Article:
Under California community property law, unless the parties have an agreement otherwise, the court must divide the community estate equally. Except for a few statutory exceptions, all community property and quasi-community property assets and liabilities are divided so that each party receives an equal net value of the community estate.
How does the court divide the community estate? The court has discretion in the methods used to achieve an equal division. The court may use more than one method in any particular case.
In-Kind Division: An in-kind division means the court will split the asset in half (or in some other proportion). This method works well for assets such as bank accounts. For example, if a community property bank account has a balance of $10,000, then each party is awarded $5,000 from the account.
Asset Distribution / Cash Out: With asset distribution, the court may award an entire particular asset to one party and another asset entirely to the other party. This is common for assets that cannot be divided in-kind and split down the middle, such as a house or a car. After all assets are distributed, one party may end up with a greater net value than the other party. To equalize the net values, the party with the higher net value will be ordered to pay the other party one-half the difference between the two net values. For example, the court distributes to each party the car he or she is driving. Let’s say Husband’s car has a net value of $10,000 and Wife’s car has a net value of $8,000. This means Husband’s net value received exceeds Wife’s by $2,000. Therefore, Husband will pay Wife $1,000, which represents one-half the difference in the net values, in order to equalize the division of the cars.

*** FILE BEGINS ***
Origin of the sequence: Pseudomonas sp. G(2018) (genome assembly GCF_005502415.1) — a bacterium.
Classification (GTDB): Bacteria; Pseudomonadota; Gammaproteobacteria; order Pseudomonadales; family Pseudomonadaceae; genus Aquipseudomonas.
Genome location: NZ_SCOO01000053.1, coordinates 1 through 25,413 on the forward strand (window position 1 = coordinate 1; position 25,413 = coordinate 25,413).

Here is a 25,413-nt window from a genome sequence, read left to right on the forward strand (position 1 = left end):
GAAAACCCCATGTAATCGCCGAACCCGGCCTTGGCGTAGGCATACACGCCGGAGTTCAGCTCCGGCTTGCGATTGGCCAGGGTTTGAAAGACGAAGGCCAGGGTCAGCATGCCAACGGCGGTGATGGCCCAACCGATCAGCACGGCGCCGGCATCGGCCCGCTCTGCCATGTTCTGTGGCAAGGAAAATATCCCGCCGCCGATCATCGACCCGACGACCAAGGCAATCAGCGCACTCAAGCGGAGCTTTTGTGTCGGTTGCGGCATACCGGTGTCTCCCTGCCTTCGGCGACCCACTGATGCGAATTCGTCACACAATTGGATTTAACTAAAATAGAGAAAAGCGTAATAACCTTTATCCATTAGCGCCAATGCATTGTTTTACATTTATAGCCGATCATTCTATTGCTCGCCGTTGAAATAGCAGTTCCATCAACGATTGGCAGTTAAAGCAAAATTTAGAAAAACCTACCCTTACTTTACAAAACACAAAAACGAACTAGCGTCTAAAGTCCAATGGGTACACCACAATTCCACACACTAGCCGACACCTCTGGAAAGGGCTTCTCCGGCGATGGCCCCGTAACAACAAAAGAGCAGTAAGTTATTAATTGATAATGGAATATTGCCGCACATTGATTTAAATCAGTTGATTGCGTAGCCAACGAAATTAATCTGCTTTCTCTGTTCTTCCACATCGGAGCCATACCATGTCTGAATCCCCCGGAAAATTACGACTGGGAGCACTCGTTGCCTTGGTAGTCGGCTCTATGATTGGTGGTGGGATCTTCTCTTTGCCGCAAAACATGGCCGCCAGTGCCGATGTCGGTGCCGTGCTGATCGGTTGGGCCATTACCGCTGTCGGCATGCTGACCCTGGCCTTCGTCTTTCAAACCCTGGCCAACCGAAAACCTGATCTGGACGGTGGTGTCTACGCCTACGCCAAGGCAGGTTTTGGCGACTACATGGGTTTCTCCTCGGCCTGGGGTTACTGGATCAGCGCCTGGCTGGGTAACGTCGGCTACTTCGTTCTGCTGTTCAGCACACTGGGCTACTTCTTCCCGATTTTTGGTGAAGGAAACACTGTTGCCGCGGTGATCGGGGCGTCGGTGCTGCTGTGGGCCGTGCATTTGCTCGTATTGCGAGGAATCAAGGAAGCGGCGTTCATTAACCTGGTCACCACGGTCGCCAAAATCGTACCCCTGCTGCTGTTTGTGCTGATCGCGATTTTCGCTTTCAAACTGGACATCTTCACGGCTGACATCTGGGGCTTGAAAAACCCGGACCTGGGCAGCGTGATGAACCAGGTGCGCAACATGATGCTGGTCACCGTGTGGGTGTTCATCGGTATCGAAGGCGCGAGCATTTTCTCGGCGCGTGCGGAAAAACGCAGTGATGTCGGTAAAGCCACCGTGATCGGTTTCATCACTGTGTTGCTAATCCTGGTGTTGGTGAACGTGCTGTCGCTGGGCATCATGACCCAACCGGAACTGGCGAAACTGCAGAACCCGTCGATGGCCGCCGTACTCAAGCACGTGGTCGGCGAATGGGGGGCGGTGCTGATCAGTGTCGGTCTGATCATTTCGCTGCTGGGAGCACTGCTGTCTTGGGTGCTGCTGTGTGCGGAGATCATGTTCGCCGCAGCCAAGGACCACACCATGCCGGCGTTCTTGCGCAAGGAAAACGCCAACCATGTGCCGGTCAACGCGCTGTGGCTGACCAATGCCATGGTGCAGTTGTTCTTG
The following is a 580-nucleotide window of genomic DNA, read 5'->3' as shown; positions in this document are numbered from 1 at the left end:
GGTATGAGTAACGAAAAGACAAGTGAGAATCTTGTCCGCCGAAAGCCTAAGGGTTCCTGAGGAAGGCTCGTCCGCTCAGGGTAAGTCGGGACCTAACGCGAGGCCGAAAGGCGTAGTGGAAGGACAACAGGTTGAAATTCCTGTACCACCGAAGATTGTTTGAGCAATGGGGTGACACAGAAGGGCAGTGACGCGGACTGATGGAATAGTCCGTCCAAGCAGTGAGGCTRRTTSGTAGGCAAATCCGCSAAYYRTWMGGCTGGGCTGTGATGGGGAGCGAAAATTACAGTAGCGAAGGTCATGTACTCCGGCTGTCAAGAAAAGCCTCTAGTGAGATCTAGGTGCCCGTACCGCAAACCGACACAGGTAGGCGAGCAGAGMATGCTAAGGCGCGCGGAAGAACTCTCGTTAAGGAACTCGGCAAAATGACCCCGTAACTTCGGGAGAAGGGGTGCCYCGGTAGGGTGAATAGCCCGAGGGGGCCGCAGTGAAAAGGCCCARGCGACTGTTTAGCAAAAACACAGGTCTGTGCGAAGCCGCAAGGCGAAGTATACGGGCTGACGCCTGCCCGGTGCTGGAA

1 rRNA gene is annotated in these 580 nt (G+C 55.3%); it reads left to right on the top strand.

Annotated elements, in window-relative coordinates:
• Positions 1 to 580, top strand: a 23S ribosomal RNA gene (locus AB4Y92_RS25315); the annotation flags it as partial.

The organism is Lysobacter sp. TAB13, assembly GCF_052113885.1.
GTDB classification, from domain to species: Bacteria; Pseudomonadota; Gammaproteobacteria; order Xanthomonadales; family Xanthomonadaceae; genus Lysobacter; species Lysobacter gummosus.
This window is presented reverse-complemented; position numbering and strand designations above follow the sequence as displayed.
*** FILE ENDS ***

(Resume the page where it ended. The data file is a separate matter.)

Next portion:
Sale and Division of Proceeds: In some instances, the court may use its discretion to order an asset be sold and the proceeds divided. For example, the parties own a motor home that has still has a loan due. The parties have already sold their house and both have moved to apartments, where there is no place to park the motor home and neither party can afford to pay the loan. The court may order the motor home be sold and the net sale proceeds be divided between the parties.
Continued Ownership as Tenants in Common: The court may award an asset to both parties and order that the asset be held by the parties as tenants in common (not joint tenancy), and the court reserves jurisdiction to divide the asset at a later time. This method of division is used when the parties wish to continue to use the former family home for some time after the divorce, whether together or one party uses it exclusively, and then divide the home at a later time. This is known as a deferred sale of home order and will be discussed in a later blog post.
Contact the Law Office of Christine Nguyen Thomas for assistance with property division in your divorce case. We serve the cities of Oxnard, Ventura, Camarillo, Ojai, Port Hueneme, Santa Paula, Fillmore, Moorpark, Simi Valley, Thousand Oaks, and surrounding areas in Ventura County.